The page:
archaeology Iron age warriors in Danish bog (ALKEN ENGE)


Mi Sergeant
MI.Net Member
Mar 17, 2020
A short version of the (new) Danish archaeological report on the ALKEN ENGE finds.

Just a few points taken from:

“De draebte krigere I Alken Enge” by Mette Loevschal.

In the first century AD, 80+ people, mostly men and boys were cut down, left on some battlefield for a year, and then deposited in the shallow water of the “Alken Enge” – bog in Jutland, Denmark.

Details of these finds, close in location to the “Illerup Aadal” finds, have been on the internet for some years. The report is the first attempt to put all the finds in a context. Unfortunately the report does not really answer Who, Where or Why.

The men were locals, so no indication that Varus, the romans or Kalkriese was involved. Although the report mentions that the Varus-disaster probably changed the whole power structure in northern Europe at the time.

Most men seem to have been cut down or stabbed (multiple times), and some injuries can clearly be identified as “from behind” suggesting that we are looking at the loosing part of a battle. Some weapons have been found – spears, wooden-clubs, axes, swords and a single arrow. It seems as if most of the losers were hit with sharp weapons. This could mean that the losers were local club-wielding farmers/militia killed by a professional or semi-professional army. Lake deposits show, that the area around the lake/bog fell out of use for the next century or so after the deposit.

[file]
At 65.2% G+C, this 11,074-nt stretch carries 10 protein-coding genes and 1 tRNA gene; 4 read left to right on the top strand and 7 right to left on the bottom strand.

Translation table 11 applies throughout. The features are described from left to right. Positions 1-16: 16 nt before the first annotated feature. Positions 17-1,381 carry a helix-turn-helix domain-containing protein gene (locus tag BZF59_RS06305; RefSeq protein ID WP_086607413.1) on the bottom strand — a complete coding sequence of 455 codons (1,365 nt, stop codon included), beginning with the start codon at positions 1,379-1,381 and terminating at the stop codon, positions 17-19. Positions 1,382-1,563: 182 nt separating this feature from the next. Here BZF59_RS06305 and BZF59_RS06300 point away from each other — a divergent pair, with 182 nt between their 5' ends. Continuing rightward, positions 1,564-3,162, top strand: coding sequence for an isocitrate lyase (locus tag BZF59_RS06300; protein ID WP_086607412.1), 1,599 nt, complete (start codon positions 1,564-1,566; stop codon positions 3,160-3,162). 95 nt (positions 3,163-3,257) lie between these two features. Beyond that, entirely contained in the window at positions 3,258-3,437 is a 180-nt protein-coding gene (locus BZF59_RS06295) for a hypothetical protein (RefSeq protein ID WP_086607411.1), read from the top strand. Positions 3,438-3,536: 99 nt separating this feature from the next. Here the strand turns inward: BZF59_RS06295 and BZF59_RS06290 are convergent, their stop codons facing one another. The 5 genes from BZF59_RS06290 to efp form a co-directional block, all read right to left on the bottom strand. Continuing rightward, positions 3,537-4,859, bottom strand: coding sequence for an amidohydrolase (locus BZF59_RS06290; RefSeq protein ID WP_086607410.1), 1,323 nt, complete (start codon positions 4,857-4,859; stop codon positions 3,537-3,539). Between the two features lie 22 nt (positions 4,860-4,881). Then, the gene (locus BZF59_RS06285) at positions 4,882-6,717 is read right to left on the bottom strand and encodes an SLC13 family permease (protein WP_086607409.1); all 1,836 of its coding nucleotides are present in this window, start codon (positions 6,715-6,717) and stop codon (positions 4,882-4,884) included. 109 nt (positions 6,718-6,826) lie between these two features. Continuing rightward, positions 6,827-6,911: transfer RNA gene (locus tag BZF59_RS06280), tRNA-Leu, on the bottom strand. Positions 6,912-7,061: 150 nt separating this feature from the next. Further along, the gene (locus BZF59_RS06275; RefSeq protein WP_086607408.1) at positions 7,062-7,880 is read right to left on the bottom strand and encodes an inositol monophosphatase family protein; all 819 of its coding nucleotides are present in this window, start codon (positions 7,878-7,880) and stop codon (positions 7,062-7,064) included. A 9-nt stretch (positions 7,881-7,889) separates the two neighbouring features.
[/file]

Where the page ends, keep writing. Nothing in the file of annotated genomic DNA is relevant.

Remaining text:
Found at the site, was four pelvises mounted on a stick. This could be an indication that the deposits were not local heroes celebrated in death, by their mourning relatives, but hated enemies whose corpses were paraded around “with a stick up their bum”.

Why did the victors return to the area after a year and arranged this sacrifice? Well as most wars results from either religion or politics (or both), one theory could be that the victor (apart from the sacrifice to his war-god) would like to show the local population who had the upper hand.

The Alken-area could be on the border between two powerfull chiefs or a village did not pay its taxes in time. The victor might have massacred all males, and brought the rest of the population back as slaves. Looking at the Middle East today, I would say that not much have changed in 2000 years….
And of course - we need a photo.

Photo of Pelvises on a stick

- taken from this site (